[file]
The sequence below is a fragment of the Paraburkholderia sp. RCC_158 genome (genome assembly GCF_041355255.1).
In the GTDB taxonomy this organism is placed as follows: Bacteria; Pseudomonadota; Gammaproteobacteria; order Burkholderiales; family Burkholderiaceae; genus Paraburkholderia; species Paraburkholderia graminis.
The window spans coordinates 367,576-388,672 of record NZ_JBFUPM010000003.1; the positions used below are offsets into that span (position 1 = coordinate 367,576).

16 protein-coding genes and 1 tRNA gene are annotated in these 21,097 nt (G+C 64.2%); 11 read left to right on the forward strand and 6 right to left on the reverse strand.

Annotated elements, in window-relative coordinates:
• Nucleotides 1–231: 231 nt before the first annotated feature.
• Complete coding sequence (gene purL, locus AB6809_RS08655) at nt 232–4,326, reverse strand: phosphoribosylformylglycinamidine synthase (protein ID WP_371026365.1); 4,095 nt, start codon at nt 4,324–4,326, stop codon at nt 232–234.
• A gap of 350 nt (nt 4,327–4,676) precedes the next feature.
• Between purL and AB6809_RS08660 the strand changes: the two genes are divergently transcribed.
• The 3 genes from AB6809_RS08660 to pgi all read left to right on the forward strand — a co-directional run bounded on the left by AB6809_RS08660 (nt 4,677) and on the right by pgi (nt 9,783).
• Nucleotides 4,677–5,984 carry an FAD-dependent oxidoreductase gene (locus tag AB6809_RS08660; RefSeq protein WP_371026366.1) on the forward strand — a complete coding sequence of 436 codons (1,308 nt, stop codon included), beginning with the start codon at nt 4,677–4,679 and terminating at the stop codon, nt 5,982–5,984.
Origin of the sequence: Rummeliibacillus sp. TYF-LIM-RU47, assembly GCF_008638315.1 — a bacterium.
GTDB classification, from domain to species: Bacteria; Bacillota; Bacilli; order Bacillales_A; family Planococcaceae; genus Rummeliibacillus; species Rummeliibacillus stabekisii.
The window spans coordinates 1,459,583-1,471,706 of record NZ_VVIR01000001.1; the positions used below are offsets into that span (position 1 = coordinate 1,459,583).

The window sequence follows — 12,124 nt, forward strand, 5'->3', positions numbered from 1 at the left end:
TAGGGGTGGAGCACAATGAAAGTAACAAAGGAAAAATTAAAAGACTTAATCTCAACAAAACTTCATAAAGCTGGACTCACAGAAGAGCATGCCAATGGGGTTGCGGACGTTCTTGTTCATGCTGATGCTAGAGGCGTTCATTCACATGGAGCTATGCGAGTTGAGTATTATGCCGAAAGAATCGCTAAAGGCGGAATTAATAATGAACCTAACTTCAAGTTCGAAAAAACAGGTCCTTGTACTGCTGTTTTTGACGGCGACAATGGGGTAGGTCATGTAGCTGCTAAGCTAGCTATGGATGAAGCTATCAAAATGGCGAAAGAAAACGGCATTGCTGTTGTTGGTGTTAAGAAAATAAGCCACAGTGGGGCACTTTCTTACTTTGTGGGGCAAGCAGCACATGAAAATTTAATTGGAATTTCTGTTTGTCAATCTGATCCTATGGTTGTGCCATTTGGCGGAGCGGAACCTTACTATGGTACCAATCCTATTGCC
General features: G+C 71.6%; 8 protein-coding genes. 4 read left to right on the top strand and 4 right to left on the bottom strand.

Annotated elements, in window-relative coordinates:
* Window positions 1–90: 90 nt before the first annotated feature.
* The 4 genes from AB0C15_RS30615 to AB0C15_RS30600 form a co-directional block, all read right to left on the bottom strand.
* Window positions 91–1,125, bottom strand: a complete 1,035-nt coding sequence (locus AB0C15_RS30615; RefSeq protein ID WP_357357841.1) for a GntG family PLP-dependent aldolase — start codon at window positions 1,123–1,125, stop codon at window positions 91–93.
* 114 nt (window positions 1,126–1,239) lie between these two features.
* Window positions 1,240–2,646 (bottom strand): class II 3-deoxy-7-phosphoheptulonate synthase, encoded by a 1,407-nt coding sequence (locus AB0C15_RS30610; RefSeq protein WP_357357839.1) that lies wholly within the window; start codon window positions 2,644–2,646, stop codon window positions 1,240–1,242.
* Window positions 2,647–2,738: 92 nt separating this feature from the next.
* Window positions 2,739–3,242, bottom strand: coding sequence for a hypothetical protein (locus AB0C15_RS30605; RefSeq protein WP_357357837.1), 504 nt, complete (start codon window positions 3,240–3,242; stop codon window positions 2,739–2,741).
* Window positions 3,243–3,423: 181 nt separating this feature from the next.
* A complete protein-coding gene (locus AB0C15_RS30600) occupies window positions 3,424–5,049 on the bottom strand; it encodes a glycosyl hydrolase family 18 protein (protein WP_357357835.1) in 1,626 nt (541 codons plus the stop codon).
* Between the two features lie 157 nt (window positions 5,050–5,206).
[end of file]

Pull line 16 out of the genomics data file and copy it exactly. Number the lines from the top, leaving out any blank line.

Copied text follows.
TAGGGGTGGAGCACAATGAAAGTAACAAAGGAAAAATTAAAAGACTTAATCTCAACAAAACTTCATAAAGCTGGACTCACAGAAGAGCATGCCAATGGGGTTGCGGACGTTCTTGTTCATGCTGATGCTAGAGGCGTTCATTCACATGGAGCTATGCGAGTTGAGTATTATGCCGAAAGAATCGCTAAAGGCGGAATTAATAATGAACCTAACTTCAAGTTCGAAAAAACAGGTCCTTGTACTGCTGTTTTTGACGGCGACAATGGGGTAGGTCATGTAGCTGCTAAGCTAGCTATGGATGAAGCTATCAAAATGGCGAAAGAAAACGGCATTGCTGTTGTTGGTGTTAAGAAAATAAGCCACAGTGGGGCACTTTCTTACTTTGTGGGGCAAGCAGCACATGAAAATTTAATTGGAATTTCTGTTTGTCAATCTGATCCTATGGTTGTGCCATTTGGCGGAGCGGAACCTTACTATGGTACCAATCCTATTGCC